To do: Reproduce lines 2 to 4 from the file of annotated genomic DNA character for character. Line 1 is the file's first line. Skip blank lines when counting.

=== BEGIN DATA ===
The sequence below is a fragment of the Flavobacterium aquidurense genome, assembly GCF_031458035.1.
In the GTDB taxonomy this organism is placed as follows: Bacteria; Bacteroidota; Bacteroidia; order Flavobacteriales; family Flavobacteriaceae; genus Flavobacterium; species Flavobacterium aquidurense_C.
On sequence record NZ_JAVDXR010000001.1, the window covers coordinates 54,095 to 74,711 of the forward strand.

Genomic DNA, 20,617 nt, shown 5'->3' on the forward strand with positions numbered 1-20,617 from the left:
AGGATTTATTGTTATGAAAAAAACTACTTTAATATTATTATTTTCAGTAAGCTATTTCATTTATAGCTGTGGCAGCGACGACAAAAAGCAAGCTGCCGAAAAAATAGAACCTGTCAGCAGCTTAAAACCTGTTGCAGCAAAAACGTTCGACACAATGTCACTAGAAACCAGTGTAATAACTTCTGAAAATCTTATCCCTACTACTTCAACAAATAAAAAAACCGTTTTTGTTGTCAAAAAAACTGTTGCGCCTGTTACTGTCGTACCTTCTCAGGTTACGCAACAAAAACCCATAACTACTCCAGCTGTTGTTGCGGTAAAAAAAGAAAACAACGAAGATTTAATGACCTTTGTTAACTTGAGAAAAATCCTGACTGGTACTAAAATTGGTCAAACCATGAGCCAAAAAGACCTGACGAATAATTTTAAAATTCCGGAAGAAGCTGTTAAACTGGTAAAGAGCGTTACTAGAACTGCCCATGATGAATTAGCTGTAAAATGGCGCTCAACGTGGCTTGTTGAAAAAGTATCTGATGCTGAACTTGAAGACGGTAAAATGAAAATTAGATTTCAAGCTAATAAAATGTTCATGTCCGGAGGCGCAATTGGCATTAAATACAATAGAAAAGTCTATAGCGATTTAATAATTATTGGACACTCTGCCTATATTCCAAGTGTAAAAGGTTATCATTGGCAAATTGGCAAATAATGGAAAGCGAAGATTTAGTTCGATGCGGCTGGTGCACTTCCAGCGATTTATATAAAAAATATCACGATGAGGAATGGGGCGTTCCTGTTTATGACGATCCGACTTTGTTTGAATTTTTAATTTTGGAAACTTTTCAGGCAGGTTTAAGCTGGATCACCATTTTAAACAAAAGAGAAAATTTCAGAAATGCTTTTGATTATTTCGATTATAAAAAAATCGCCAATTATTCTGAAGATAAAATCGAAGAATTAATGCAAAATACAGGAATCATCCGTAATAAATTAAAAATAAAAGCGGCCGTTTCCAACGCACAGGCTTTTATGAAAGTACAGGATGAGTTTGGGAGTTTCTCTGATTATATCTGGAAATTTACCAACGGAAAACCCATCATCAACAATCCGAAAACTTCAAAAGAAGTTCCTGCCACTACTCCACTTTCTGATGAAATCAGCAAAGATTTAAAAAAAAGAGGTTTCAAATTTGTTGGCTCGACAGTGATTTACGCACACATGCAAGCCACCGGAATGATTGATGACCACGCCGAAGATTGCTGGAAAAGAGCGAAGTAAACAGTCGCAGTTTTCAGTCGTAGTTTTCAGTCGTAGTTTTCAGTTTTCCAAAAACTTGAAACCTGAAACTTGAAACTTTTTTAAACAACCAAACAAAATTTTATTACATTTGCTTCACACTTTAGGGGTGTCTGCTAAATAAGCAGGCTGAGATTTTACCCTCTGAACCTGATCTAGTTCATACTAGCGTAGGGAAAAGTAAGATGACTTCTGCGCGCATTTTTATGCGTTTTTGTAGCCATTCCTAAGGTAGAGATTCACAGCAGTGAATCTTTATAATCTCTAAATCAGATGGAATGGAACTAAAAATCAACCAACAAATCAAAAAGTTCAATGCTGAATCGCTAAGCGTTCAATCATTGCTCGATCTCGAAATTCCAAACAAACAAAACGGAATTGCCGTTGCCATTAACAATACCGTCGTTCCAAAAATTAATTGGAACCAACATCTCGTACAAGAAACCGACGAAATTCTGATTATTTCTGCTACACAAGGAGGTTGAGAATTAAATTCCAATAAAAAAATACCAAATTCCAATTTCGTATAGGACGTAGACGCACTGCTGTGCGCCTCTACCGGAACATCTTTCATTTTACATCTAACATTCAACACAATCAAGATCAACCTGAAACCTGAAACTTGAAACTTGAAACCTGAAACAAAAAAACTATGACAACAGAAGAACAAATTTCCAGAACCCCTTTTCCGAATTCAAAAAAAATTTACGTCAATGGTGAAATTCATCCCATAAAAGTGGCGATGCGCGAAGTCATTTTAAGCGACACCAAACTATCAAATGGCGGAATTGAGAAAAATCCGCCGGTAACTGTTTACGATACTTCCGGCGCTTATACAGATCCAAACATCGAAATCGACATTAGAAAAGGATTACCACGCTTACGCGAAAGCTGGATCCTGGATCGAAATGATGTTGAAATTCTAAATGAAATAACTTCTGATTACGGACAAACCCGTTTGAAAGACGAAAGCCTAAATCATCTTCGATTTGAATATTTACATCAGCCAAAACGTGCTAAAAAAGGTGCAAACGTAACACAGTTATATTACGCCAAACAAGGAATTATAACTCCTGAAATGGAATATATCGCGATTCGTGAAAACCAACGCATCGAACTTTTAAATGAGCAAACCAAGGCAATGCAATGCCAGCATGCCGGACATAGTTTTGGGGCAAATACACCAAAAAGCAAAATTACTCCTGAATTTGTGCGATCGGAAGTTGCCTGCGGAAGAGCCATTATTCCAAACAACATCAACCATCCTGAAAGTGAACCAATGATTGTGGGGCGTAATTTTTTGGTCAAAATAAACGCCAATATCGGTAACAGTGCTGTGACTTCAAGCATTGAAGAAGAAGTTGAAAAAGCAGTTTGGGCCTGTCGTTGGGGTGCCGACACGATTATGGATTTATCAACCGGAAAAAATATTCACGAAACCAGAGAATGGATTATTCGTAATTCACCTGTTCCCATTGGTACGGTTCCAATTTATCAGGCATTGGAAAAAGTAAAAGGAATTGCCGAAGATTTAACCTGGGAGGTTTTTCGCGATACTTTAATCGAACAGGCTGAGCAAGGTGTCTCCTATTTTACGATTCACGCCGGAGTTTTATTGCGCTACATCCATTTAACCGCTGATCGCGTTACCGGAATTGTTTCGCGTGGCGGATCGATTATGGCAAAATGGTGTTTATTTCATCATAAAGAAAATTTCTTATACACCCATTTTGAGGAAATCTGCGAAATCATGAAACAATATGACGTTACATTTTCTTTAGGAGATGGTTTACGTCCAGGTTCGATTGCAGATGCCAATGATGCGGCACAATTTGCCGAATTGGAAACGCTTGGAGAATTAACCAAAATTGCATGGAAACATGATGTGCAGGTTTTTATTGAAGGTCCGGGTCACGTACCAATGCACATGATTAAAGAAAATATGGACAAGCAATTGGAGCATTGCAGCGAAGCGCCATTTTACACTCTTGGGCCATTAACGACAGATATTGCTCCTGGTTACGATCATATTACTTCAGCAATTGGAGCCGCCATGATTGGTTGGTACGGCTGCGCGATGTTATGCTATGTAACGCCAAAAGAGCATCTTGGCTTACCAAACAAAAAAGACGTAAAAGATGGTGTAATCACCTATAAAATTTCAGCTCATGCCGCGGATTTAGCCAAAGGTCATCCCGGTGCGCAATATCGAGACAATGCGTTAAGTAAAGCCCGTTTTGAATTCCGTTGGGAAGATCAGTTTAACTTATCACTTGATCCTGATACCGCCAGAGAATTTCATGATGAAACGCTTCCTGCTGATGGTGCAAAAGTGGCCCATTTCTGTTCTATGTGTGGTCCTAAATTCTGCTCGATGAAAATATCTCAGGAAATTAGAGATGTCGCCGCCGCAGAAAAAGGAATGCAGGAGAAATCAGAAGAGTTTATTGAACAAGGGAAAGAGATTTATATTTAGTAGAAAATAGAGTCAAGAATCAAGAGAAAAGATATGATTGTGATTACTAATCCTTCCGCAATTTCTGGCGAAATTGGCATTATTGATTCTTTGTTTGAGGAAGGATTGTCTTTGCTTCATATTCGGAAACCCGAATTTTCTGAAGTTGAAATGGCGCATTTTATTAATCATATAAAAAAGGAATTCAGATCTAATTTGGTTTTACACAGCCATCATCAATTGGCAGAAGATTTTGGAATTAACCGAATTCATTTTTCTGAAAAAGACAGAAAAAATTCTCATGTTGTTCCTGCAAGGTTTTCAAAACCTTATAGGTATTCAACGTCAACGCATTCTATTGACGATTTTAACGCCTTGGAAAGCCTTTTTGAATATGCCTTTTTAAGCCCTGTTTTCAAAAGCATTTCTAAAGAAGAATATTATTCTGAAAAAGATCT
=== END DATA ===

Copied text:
In the GTDB taxonomy this organism is placed as follows: Bacteria; Bacteroidota; Bacteroidia; order Flavobacteriales; family Flavobacteriaceae; genus Flavobacterium; species Flavobacterium aquidurense_C.
On sequence record NZ_JAVDXR010000001.1, the window covers coordinates 54,095 to 74,711 of the forward strand.

Genomic DNA, 20,617 nt, shown 5'->3' on the forward strand with positions numbered 1-20,617 from the left: